[Blog] Engaged Mindfulness, A Talk By Dr. Fleet Maull At McGill University

By Julia Stenzel

On October 5, 2017, Dr. Fleet Maull, Director of the Prison Mindfulness Institute visited McGill University, School of Religious Studies, as part of the CREOR lecture series Buddha and the Other. In his presentation, entitled “Engaged Mindfulness,” Dr. Maull shared his insights into, and experience with socially engaged Buddhism, which he sees as the most appropriate form of Buddhist practice in the face of global problems such as social injustice, poverty, global warming, the threat of war, etc. Dr. Maull began his presentation by analysing the current commodification of Buddhism-based secular mindfulness training, which caters mostly to a wealthy, graduate, white elite. His own work, in contrast, focuses on “making the transformative power of mindfulness available to the most vulnerable, underserved and marginalized of our fellow citizens,” as the subtitle of his presentation expresses.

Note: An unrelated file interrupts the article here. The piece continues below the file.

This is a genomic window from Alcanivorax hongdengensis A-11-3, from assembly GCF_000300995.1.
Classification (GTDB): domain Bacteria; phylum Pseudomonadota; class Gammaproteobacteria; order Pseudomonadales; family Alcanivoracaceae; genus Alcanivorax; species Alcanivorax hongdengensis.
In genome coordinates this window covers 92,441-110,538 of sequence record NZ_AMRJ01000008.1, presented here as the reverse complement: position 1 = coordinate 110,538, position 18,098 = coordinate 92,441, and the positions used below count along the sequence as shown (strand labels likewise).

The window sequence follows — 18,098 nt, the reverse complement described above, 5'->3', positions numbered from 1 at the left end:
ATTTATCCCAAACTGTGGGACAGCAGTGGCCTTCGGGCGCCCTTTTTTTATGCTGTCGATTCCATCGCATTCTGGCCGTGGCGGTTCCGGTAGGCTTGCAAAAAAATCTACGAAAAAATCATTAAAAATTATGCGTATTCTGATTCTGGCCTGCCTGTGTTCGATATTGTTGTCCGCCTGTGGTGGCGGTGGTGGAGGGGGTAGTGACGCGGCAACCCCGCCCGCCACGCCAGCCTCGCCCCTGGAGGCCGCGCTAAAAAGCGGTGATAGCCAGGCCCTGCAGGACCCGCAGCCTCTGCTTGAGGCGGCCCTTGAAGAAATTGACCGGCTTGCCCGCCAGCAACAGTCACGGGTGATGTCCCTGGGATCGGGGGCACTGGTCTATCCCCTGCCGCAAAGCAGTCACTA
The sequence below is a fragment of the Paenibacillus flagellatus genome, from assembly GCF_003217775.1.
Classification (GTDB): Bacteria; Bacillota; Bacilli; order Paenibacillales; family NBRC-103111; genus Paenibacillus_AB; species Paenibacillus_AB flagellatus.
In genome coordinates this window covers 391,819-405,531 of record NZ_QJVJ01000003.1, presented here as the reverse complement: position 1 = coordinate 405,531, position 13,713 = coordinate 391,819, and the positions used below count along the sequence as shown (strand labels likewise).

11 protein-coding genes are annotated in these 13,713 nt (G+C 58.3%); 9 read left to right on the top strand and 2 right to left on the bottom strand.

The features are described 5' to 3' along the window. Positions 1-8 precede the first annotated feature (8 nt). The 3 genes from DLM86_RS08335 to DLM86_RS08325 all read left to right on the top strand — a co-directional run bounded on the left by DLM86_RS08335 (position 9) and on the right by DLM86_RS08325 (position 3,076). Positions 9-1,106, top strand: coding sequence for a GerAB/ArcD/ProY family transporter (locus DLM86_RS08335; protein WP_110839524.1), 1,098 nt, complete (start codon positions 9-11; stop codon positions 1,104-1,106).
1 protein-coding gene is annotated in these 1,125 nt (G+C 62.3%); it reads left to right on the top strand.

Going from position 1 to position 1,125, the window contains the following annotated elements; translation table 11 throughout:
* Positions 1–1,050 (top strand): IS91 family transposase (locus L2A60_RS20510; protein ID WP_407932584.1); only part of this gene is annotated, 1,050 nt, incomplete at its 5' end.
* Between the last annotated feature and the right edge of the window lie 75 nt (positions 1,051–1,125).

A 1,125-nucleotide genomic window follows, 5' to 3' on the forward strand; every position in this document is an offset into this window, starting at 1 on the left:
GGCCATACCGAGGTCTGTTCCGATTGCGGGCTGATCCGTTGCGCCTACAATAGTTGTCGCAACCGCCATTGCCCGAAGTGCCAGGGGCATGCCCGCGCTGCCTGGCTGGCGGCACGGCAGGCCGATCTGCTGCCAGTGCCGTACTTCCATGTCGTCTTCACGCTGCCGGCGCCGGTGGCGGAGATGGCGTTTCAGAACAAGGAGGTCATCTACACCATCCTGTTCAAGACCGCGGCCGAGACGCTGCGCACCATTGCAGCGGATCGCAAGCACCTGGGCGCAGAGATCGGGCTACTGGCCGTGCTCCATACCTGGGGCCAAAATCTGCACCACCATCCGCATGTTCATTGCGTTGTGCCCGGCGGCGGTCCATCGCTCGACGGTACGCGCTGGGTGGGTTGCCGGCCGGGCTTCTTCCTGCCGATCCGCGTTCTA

Drawing on three different strands of history, he explained “Engaged Buddhism” as the confluence of a philosophy of non-violence (represented by Leo Tolstoy, Mahatma Gandhi, Nelson Mandela, Kofi Annan, Rosa Parks, Martin Luther King, Jr. and others), socially engaged Buddhism in Asia (such as the activism of Thich Nhat Hanh in Vietnam, Dr. Bhimrao Ramji Ambedkar in India, the Dalai Lama for Tibet, Dr. Ahangamage Tudor Ariyaratne in Sri Lanka, Maha Ghosananda in Cambodia, and others), and engaged Christianity (embodied by Dorothy Day’s Catholic Worker Movement, Thomas Merton’s social critic grounded in his secluded Trappist life, or Martin Luther King, Jr.’s fight for human rights). Engaged Buddhism in the West is thus a conglomeration of various movements that are commonly nourished by the conviction that fierce activism has to be combined with contemplative practice so as to offer a constructive contribution to societies’ current problems. Among the many figures that inspired his own work and understanding, Dr. Maull mentioned the influential Tibetan teacher Chögyam Trungpa Rinpoche who in the 1970s set out to create an enlightened society in North America, founded Naropa University in Boulder, CO, and other pioneering Buddhism-inspired educational programs in North America. Dr. Maull gave a broad overview of the currently existing US organizations and their founding figures, most importantly the Buddhist Peace Fellowship, founded in the late 1970s by Roshi Robert Aitken, Joanna Macy, Gary Snyder; the Zen Peacemaker Order of Roshi Bernie Glassman; and the San Francisco Zen Hospice that emerged in response to the AIDS crisis in the late 1980s, to name but a few. In academia, a few scholars embodied activism and Buddhist scholarship, such as Jan Willis of Wesleyan University, or Bhikkhu Bodhi, and American-born Theravada monk, translator of Pali scripture, and founder of Buddhist Global Relief. According to Maull, the common characteristic of these organizers is to carry Buddhist ethics beyond the safety of their own hearths. They see the Buddhist message of “sitting alone” as insufficient.